As fewer and fewer young people speak Pawnee, the number of speakers of the language is rapidly declining. In 1997, the Pawnee Language Program was established to create language instruction materials to insure the survival of the Pawnee language – materials that provide instruction for future generations of Pawnee children and adults who are interested in their cultural heritage and are committed to maintaining their language.
Rotokas is a language spoken by small community found in Papua New Guinea. It is believed to have only Their alphabet consists of only 12 letters since there is no tonal variation between the 11 phonemes that represent the letters. According to Allen and Hurd (1963), there are three identified dialects: Central Rotokas (“Rotokas Proper”), Aita Rotokas, and Pipipaia; with a further dialect spoken in Atsilima. The letters are A E G I K O P R S T U V T and S both represent the phoneme /t/, written with S before an I and in the name ‘Rotokas’, and with T elsewhere. The V is sometimes written B.
In the following clip you can hear how Rotokas sounds like by listening to a folktale about a sacred taro and the origins of the redness of the Talisa tree leaves.
On the opposite side of the spectrum lies a language called !Xóõ. It is a Khoisan language notable for its large number of phonemes, perhaps the largest in the world. It has at least 58 consonants, 31 vowels, and four tones – high, mid, low, and mid-falling (Traill 1985, 1994 on East ǃXoon), or at least 87 consonants, 20 vowels, and two tones (DoBeS 2008 on West ǃXoon).
Most speakers live in Botswana, but a few hundred live in Namibia.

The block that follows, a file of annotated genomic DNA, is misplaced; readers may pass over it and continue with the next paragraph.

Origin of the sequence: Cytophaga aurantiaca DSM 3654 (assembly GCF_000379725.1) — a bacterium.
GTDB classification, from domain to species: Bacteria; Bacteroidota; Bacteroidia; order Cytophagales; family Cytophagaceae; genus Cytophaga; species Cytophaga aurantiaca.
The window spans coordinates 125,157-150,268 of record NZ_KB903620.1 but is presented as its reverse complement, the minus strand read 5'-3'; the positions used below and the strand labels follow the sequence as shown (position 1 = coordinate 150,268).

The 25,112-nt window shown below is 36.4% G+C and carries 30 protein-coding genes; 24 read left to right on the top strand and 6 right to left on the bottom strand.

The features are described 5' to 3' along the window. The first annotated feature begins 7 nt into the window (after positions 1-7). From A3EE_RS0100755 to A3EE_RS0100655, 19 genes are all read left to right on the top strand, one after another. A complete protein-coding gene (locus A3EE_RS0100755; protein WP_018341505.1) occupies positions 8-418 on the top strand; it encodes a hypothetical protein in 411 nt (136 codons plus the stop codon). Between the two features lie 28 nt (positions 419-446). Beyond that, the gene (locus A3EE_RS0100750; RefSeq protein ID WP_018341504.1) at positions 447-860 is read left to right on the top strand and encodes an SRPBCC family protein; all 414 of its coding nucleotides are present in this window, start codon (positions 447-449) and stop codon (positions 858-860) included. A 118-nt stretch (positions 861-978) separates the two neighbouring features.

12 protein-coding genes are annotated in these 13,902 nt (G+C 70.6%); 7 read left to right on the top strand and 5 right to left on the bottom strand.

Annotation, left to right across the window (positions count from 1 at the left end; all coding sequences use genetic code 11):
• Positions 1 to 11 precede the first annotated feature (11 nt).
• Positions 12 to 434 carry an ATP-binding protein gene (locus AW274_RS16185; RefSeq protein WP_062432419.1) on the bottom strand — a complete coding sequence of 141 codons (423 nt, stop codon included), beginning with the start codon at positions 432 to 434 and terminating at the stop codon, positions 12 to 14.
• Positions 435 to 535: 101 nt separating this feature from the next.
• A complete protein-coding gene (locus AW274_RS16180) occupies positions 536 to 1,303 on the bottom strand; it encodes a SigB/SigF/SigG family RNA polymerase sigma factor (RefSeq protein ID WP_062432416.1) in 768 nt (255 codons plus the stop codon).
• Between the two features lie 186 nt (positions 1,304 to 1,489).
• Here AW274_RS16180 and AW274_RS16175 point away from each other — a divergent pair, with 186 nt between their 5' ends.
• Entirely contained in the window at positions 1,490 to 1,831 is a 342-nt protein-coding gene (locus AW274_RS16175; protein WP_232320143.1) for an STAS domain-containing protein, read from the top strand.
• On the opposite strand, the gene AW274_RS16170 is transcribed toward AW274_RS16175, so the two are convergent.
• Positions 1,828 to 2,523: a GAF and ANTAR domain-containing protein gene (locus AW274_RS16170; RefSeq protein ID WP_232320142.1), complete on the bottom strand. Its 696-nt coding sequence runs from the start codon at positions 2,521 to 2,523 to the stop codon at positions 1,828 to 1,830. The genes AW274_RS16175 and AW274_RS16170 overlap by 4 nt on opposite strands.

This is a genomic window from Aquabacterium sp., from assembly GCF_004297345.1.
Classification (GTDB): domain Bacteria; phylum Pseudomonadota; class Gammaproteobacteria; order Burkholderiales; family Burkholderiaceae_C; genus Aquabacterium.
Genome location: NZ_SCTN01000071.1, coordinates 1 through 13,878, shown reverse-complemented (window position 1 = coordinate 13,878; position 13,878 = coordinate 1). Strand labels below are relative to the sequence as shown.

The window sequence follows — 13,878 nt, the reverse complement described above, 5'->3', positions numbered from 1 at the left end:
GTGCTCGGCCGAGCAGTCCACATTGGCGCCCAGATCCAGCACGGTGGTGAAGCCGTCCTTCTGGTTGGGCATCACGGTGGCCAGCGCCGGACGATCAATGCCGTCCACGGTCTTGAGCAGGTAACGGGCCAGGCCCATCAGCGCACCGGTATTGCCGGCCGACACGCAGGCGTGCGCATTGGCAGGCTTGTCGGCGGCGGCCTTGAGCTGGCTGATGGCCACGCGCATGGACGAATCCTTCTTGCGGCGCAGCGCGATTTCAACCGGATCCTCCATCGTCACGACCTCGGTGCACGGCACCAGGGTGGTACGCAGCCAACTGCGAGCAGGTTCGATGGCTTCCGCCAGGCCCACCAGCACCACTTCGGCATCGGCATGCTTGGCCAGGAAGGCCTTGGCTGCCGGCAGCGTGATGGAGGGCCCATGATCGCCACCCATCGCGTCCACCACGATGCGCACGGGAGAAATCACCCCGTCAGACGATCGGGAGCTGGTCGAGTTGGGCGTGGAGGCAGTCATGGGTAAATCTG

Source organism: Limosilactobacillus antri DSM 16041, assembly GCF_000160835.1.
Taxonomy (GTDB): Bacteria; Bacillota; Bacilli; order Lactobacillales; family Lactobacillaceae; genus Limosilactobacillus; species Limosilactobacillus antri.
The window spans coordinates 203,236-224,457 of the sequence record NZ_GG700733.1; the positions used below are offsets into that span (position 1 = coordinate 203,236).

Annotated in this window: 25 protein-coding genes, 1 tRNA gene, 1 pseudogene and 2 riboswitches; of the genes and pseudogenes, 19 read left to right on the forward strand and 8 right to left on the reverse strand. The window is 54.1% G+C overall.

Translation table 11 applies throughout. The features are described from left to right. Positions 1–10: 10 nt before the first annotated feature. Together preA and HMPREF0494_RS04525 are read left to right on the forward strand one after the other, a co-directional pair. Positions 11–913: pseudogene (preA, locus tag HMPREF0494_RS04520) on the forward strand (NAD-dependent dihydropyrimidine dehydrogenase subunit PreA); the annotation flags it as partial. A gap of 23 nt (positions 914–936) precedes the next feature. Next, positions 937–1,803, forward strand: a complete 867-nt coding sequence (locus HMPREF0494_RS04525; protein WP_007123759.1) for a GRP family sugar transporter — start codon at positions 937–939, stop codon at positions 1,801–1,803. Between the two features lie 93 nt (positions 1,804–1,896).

The language is also called “Taa ǂaan” meaning “language of human being”.
Sentinelese is a language spoken by Sentinelese people who inhabit the tiny island of North Sentinel that is part of the Andaman group of islands in the Bay of Bengal.
Their population is estimated to range from 50 to 400 individuals. Why such a wide range and only an estimate? Because few outsiders have made contact with the people of the North Sentinel. The Sentinelese reject any contact with other people, and are among the last people to remain virtually untouched by modern civilization. They are extremely violent to any foreigner trying to land on their island. Only in 2006 two fishermen were killed by Sentinelese when their boat drifted near the island. The only peaceful contact was made by Anthropological Survey of India in 1991 but the visits to the island completely ceased in 1997. The Indian government declared the entire Island, which is approximately the size of Manhattan, and its surrounding waters extending three miles from the island, to be an exclusion zone as the indigenous people have no immunity to infectious diseases.
A devastating 2004 Indian Ocean tsunami that hit the Bay of Bengal and the surrounding areas caused thousands of casualties however the indigenous population suffered few casualties because they escaped to higher ground unlike many of the tourists that came to take pictures and watch receding water – a sign of an approaching tsunami.
It’s believed that Sentinelese is probably similar to the other Andamanese languages simply because they’re geographically close to each other, however that is yet to be confirmed.